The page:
kaystone7 months ago
I find it a little difficult to understand the instructions is they any video

An oldy but a goody!

Thanks. I've had problems with bleeding before, when I painted my son's box car. There'll be more races this summer so a new paint job is due! Gonna try this technique.

ClayOgre2 years ago
I haven't tried this yet, but it looks like it should work quite well. THANK YOU!! This is an excellent idea.
jensenr304 years ago
great! i love this1
tinker2344 years ago
wow thank you
bikeboy4 years ago
Diddely darn! Just pulled off the last masking tape in baby room today. Whish I did it your way... Used 5 different colours too!
trocar_noir4 years ago
This is genius..thanks!
avaistheone5 years ago
Looks fool proof. Thank you for posting this.
starshipminivan (author) 5 years ago
I've also done this using spray paint. I know there are people who use other products such as glazes to control the bleed. I'm curious, are there other products that can be used to control the bleed with spray paint that anyone else knows of?
garling376 years ago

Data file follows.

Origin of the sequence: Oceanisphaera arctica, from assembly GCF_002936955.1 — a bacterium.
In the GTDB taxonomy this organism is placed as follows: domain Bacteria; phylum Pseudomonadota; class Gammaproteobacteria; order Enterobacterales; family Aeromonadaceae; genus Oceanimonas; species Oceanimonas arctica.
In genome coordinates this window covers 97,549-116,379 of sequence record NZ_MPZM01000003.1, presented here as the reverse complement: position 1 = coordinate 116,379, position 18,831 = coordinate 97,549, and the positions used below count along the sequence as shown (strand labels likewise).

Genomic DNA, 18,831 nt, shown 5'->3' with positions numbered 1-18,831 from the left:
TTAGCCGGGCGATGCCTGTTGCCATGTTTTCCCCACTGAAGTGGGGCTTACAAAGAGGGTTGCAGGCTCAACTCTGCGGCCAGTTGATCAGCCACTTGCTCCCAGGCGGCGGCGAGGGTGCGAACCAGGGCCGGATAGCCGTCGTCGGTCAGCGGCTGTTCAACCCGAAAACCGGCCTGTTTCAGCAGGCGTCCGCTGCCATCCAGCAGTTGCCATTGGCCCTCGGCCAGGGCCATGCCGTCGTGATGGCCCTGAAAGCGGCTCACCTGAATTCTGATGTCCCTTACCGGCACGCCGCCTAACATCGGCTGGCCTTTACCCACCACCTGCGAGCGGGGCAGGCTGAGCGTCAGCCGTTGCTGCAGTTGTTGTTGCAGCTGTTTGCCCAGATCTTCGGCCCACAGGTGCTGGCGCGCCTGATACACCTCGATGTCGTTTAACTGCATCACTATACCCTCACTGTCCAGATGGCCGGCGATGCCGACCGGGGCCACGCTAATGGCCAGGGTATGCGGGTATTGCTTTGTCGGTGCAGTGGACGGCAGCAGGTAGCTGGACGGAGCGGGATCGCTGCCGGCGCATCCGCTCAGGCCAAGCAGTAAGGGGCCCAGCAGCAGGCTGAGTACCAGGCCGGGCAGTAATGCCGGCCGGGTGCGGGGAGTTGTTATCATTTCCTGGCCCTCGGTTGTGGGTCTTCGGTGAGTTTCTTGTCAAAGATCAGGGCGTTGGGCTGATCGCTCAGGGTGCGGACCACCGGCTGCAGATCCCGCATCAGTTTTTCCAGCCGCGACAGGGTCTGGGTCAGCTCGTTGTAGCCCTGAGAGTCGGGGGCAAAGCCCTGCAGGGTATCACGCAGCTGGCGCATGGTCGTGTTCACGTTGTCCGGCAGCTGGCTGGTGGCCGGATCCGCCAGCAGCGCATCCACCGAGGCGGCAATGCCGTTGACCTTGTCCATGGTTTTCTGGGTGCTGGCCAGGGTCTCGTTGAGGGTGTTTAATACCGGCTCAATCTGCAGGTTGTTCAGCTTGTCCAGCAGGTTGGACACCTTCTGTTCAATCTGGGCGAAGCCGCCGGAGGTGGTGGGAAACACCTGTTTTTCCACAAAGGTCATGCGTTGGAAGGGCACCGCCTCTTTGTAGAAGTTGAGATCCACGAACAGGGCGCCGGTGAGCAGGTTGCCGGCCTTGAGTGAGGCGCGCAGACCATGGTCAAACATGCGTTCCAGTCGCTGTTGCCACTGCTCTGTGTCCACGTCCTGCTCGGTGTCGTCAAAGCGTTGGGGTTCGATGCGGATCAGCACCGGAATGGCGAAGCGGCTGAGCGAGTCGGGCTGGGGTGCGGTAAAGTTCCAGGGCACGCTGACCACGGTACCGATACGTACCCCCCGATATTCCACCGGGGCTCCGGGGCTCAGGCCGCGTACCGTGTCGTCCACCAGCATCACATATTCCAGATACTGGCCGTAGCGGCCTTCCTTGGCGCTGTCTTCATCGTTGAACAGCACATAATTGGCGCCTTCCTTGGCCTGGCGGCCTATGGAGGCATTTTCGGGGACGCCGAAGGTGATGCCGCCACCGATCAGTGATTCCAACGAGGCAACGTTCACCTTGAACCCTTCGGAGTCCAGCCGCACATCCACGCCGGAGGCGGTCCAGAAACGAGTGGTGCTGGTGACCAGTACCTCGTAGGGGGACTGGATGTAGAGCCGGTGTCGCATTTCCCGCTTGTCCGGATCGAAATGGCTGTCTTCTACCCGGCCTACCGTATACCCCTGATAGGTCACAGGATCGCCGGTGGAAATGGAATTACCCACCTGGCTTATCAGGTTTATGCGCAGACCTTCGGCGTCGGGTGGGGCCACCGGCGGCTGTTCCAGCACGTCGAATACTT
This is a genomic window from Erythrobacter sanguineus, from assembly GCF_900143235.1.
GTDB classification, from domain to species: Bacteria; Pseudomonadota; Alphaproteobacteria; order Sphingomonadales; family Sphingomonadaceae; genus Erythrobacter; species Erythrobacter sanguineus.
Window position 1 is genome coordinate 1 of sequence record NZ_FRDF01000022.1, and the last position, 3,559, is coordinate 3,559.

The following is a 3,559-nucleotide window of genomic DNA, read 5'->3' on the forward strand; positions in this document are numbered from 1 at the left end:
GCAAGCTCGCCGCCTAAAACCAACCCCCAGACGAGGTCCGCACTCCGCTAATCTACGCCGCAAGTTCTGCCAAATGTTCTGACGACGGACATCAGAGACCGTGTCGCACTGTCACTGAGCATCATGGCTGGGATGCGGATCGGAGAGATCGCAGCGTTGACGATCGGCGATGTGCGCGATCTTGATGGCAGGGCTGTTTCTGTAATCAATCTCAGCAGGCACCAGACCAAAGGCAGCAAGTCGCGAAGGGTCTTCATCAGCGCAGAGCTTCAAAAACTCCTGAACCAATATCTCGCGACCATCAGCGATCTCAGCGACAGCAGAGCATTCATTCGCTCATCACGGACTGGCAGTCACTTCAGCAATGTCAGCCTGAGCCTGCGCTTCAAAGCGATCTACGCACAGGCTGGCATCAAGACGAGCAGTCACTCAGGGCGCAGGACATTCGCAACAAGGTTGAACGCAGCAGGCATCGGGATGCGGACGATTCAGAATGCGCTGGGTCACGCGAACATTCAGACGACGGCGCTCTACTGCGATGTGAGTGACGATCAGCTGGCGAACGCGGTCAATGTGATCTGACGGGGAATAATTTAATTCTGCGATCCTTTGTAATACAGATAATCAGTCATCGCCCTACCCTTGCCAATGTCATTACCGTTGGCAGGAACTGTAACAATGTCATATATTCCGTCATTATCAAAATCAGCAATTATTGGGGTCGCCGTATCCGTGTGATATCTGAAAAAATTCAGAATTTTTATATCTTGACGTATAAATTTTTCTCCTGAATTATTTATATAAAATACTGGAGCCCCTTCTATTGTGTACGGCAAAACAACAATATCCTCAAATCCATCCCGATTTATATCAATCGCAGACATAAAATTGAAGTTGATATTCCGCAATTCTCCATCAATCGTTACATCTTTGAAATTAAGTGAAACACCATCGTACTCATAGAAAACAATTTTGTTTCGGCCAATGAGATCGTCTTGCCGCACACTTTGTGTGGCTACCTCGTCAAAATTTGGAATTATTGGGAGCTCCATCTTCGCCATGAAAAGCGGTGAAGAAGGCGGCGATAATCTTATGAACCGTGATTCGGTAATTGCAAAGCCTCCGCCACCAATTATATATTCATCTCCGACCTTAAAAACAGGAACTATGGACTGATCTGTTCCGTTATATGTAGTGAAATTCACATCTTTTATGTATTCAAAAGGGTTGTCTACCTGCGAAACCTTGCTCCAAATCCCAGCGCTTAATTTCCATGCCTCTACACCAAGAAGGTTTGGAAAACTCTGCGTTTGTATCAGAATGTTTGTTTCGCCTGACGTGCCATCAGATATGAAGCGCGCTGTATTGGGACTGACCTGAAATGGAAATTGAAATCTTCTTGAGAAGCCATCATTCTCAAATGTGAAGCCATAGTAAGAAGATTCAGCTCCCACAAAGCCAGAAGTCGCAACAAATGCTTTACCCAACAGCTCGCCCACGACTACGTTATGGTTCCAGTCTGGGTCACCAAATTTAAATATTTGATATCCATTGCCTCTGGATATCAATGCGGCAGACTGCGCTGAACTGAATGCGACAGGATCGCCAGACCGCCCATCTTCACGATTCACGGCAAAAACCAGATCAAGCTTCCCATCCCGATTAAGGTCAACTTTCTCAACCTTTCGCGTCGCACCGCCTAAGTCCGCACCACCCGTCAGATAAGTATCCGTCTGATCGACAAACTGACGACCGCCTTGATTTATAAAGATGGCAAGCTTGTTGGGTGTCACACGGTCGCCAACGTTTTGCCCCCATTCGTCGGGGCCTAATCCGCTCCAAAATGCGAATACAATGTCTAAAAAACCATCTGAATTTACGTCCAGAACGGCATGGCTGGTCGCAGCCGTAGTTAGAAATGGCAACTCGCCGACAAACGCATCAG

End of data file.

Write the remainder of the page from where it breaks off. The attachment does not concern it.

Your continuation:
any good tips on getting the line straight from wall to ceiling I never get it straight i hate taping because one way or the other,when I take tape down and paint comes off either the wall or the ceiling I can't cut in straight and it drives me nuts.
 when you paint the wall color, stop JUST before you get to the ceiling.  if you stay within a 1/16" away from the true corner, it won't matter much if your line isn't perfectly straight.  the actual corner will create an optical illusion that makes the transition between wall and ceiling look straight and crisp.  I learned this trick going through my apprenticeship as a professional painter.  Obviously, the success of this trick is dependent on  a number of factors including the ceiling height, lighting, wall texture and the intensity in the color difference between wall and ceiling...(example where it may not work as well:  a room that gets a lot of sunlight, with low ceilings where the walls are a dark chocolate and the ceiling is stark white)  Your mileage may vary.